1. A person called about an abandoned goat that had been left unfed for days, which was actually an abandoned mattress in a paddock.

2. A man rang about his dog which had been ‘hexed’ by his neighbour to attack him when he said a certain word. He wanted the RSPCA to “find out the word from his dog”.

Source: Swide

3. A woman rang in anger to complain that her neighbours had left their white Bulldog in a yard without shade and when she left a note in their mailbox telling them to provide their dog shelter, they had put up a beach umbrella for the dog. The dog was a statue.

4. A highly distressed woman called about a mini crocodile in her backyard which was threatening the lives of her children. After receiving a photograph from the caller the animal was identified as a blue-tongue lizard.

Source: Wikipedia

5. An inspector went to rescue a bird that was heard trapped in the roof for a number of days. It was in fact the smoke alarm battery signal to change the battery.

6. A caller rang about a cockatoo that was so stressed in its small cage that it would not move. An inspector found an ornamental bird in a cage.

7. A gentleman called from a supermarket and said he was in the presence of an animal killer. Someone was buying head lice treatment.

Source: The Guardian

8. Two security dogs had managed to get themselves ‘tangled’ on a tether. When the Inspector arrived at the property both dogs came running out without any problems. The Inspector had to explain to the informant the process of dog mating.

Source: SparkLife

9. A woman rang at 10 pm worried that a possum up a tree may not be able to get down.

10. Several complaints of two cows in a paddock with no shelter. These are two steel cows in a field just outside of the town of Nowra on the NSW South Coast.

There is a very serious side to this however. Last financial year the RSPCA NSW Call Centre received over 14,600 calls made by concerned members of the community reporting cases of animal cruelty.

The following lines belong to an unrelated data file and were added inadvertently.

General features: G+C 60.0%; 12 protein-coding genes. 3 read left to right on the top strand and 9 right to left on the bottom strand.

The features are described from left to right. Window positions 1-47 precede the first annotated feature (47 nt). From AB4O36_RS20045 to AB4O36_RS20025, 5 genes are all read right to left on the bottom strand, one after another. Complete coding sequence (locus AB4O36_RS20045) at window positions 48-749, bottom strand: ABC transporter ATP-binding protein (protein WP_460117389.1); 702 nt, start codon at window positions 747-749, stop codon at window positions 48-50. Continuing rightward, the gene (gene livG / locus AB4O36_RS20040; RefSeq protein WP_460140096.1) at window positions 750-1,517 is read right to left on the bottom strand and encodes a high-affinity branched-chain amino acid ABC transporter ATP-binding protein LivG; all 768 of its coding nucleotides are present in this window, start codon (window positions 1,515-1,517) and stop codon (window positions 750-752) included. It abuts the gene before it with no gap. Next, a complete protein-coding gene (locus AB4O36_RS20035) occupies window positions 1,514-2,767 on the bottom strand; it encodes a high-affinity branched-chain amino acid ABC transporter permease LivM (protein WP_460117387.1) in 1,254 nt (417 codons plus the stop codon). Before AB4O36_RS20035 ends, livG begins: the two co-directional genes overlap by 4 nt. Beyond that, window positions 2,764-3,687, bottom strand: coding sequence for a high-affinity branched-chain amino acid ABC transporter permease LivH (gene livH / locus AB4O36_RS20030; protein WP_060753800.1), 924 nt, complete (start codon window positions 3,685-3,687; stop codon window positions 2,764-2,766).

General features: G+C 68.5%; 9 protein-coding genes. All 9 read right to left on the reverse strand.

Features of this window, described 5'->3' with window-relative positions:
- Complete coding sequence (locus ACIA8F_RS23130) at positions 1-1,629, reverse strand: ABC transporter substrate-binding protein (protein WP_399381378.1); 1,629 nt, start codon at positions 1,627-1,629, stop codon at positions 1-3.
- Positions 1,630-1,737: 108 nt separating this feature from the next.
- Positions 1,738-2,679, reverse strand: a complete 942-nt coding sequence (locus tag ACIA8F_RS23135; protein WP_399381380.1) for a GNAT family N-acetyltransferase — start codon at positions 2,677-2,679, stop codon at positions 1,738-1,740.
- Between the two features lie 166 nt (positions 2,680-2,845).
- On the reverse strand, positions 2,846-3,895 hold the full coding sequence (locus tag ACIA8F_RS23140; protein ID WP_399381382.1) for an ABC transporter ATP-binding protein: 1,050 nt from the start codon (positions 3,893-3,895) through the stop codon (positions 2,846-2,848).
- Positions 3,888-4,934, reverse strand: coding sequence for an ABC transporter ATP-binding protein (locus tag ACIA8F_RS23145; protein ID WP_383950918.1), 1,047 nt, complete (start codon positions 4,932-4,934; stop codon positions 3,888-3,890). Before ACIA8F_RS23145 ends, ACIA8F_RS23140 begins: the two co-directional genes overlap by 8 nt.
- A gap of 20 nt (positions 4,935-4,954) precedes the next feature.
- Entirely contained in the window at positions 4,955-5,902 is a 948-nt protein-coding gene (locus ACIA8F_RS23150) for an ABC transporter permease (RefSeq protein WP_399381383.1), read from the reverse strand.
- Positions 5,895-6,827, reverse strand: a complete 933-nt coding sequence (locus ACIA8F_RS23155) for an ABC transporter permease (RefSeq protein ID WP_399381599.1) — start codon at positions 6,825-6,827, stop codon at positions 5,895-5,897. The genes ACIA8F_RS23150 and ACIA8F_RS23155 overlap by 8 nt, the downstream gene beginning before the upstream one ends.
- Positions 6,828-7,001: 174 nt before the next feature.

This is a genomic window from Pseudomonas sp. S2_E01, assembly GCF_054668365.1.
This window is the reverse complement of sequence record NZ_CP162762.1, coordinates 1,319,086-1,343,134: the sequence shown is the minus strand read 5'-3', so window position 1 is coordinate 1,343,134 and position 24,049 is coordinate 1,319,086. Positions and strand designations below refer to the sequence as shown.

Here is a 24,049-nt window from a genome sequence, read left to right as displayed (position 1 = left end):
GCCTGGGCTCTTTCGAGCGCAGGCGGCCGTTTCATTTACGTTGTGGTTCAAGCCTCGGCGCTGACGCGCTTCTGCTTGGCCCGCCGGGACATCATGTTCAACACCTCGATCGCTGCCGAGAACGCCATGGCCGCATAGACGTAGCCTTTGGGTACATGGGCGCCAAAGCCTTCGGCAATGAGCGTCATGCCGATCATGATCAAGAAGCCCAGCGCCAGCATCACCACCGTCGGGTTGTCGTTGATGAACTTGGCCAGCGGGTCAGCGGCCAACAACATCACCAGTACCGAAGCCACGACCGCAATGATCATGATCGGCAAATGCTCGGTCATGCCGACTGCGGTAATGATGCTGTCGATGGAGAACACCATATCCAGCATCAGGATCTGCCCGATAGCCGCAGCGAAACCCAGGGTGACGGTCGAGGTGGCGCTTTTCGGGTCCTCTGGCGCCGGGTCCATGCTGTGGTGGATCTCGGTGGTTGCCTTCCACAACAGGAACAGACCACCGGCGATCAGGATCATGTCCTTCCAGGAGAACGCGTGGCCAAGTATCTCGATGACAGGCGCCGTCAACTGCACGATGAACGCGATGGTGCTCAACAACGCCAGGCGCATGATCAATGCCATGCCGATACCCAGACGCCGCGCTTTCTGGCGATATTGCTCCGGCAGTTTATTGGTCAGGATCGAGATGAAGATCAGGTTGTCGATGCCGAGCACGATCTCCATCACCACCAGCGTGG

“Keeping an RSPCA Inspector on the road fighting animal cruelty costs $450 a day which is why the RSPCA is calling on all pet lovers to come out and support our annual Million Paws Walk on Sunday 18 May 2014,” said Steve Coleman, RSPCA NSW CEO.

Fundraising is an essential component of the Million Paws Walk and this year RSPCA NSW hopes to raise $300,000 to assist the 30,000+ animals that it cares for each year.

“The best part about all the Million Paws Walk events around the state is that funds raised stay in the local community to assist the RSPCA Volunteer Branches and regional shelters to take care of local animals,” Coleman added.

For information about all the RSPCA Million Paws Walk events happening right around Australia, and to register, visit and start fundraising to help animals in need.

Wagga Wagga man ordered to reduce horse numbers after animal cruelty conviction

A man appeared in Wagga Wagga Local Court last week to face one charge of animal cruelty.

On Wednesday 16 October 2013 RSPCA NSW Inspectors attended a property in French Park. Upon arrival the Inspectors received a call from the man advising that there was an injured stallion on the property.

Inspectors observed that the stallion was laying on its right side. Occasionally, the horse would attempt to stand, but was unable to bare weight on its rear legs. Witnesses stated that the horse had been in that state since the previous day and despite being advised of its condition the man had not sought veterinary treatment for the animal.

The horse was sedated so an examination could be conducted in safety and to reduce the pain to the horse. When sedated, the horse showed discomfort when the right leg and thigh area were manipulated. After examining the horse an attending veterinarian advised that the animal was in significant pain. The horse was euthanised as it was considered cruel to keep it alive.

During an interview with RSPCA NSW Inspectors, the man admitted to being aware of the horse’s condition and failing to provide pain relief and veterinary treatment.

He pleaded guilty, was convicted and fined $550 for failure to alleviate the pain of a horse. He was placed on a six-month Good Behaviour Bond and was ordered to reduce the number or horses in his care.

All Charges Made Under the Prevention of Cruelty to Animals Act.